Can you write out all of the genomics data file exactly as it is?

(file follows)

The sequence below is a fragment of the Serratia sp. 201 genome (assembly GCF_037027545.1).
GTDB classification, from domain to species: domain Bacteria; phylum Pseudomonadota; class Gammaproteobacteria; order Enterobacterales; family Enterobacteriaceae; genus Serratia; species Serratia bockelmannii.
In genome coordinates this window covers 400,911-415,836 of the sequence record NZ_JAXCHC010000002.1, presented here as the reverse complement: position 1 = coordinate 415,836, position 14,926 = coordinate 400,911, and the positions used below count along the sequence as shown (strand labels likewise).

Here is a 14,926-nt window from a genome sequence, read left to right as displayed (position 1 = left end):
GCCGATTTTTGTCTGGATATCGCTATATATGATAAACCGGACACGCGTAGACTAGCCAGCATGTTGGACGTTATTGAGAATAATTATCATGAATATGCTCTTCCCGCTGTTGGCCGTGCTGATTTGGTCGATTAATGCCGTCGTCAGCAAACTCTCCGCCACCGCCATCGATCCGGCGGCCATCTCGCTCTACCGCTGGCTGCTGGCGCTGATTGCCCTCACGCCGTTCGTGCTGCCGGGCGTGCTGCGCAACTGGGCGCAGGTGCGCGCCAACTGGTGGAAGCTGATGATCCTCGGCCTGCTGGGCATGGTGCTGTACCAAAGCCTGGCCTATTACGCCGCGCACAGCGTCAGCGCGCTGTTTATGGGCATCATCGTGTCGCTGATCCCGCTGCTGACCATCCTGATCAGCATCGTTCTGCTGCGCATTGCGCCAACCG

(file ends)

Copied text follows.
The sequence below is a fragment of the Serratia sp. 201 genome (assembly GCF_037027545.1).
GTDB classification, from domain to species: domain Bacteria; phylum Pseudomonadota; class Gammaproteobacteria; order Enterobacterales; family Enterobacteriaceae; genus Serratia; species Serratia bockelmannii.
In genome coordinates this window covers 400,911-415,836 of the sequence record NZ_JAXCHC010000002.1, presented here as the reverse complement: position 1 = coordinate 415,836, position 14,926 = coordinate 400,911, and the positions used below count along the sequence as shown (strand labels likewise).

Here is a 14,926-nt window from a genome sequence, read left to right as displayed (position 1 = left end):
GCCGATTTTTGTCTGGATATCGCTATATATGATAAACCGGACACGCGTAGACTAGCCAGCATGTTGGACGTTATTGAGAATAATTATCATGAATATGCTCTTCCCGCTGTTGGCCGTGCTGATTTGGTCGATTAATGCCGTCGTCAGCAAACTCTCCGCCACCGCCATCGATCCGGCGGCCATCTCGCTCTACCGCTGGCTGCTGGCGCTGATTGCCCTCACGCCGTTCGTGCTGCCGGGCGTGCTGCGCAACTGGGCGCAGGTGCGCGCCAACTGGTGGAAGCTGATGATCCTCGGCCTGCTGGGCATGGTGCTGTACCAAAGCCTGGCCTATTACGCCGCGCACAGCGTCAGCGCGCTGTTTATGGGCATCATCGTGTCGCTGATCCCGCTGCTGACCATCCTGATCAGCATCGTTCTGCTGCGCATTGCGCCAACCG